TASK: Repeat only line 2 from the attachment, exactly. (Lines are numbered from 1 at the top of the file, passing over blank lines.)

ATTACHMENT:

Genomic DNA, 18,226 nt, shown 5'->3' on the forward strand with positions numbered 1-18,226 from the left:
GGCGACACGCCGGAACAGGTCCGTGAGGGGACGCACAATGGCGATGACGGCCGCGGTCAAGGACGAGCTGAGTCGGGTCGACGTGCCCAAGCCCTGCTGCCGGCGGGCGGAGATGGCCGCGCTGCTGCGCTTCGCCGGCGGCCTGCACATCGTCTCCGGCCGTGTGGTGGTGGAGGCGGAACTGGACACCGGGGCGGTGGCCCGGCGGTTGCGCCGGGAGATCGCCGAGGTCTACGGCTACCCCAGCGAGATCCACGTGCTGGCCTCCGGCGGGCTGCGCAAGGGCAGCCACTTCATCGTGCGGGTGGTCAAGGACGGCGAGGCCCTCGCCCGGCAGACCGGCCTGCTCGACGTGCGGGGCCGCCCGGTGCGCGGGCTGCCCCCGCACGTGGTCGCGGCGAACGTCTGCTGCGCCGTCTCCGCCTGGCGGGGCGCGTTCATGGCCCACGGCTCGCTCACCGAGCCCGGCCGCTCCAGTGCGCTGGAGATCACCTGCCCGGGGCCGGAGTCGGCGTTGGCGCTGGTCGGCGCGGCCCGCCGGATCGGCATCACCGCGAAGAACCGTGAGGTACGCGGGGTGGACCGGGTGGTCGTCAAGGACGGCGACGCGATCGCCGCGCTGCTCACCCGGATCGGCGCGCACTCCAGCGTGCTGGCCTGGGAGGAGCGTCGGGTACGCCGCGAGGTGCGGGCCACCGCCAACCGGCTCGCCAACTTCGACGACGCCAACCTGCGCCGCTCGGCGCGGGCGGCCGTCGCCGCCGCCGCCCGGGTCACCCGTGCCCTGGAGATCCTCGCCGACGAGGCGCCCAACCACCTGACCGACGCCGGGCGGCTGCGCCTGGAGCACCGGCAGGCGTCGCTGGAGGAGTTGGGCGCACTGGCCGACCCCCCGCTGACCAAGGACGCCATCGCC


GGCGACACGCCGGAACAGGTCCGTGAGGGGACGCACAATGGCGATGACGGCCGCGGTCAAGGACGAGCTGAGTCGGGTCGACGTGCCCAAGCCCTGCTGCCGGCGGGCGGAGATGGCCGCGCTGCTGCGCTTCGCCGGCGGCCTGCACATCGTCTCCGGCCGTGTGGTGGTGGAGGCGGAACTGGACACCGGGGCGGTGGCCCGGCGGTTGCGCCGGGAGATCGCCGAGGTCTACGGCTACCCCAGCGAGATCCACGTGCTGGCCTCCGGCGGGCTGCGCAAGGGCAGCCACTTCATCGTGCGGGTGGTCAAGGACGGCGAGGCCCTCGCCCGGCAGACCGGCCTGCTCGACGTGCGGGGCCGCCCGGTGCGCGGGCTGCCCCCGCACGTGGTCGCGGCGAACGTCTGCTGCGCCGTCTCCGCCTGGCGGGGCGCGTTCATGGCCCACGGCTCGCTCACCGAGCCCGGCCGCTCCAGTGCGCTGGAGATCACCTGCCCGGGGCCGGAGTCGGCGTTGGCGCTGGTCGGCGCGGCCCGCCGGATCGGCATCACCGCGAAGAACCGTGAGGTACGCGGGGTGGACCGGGTGGTCGTCAAGGACGGCGACGCGATCGCCGCGCTGCTCACCCGGATCGGCGCGCACTCCAGCGTGCTGGCCTGGGAGGAGCGTCGGGTACGCCGCGAGGTGCGGGCCACCGCCAACCGGCTCGCCAACTTCGACGACGCCAACCTGCGCCGCTCGGCGCGGGCGGCCGTCGCCGCCGCCGCCCGGGTCACCCGTGCCCTGGAGATCCTCGCCGACGAGGCGCCCAACCACCTGACCGACGCCGGGCGGCTGCGCCTGGAGCACCGGCAGGCGTCGCTGGAGGAGTTGGGCGCACTGGCCGACCCCCCGCTGACCAAGGACGCCATCGCC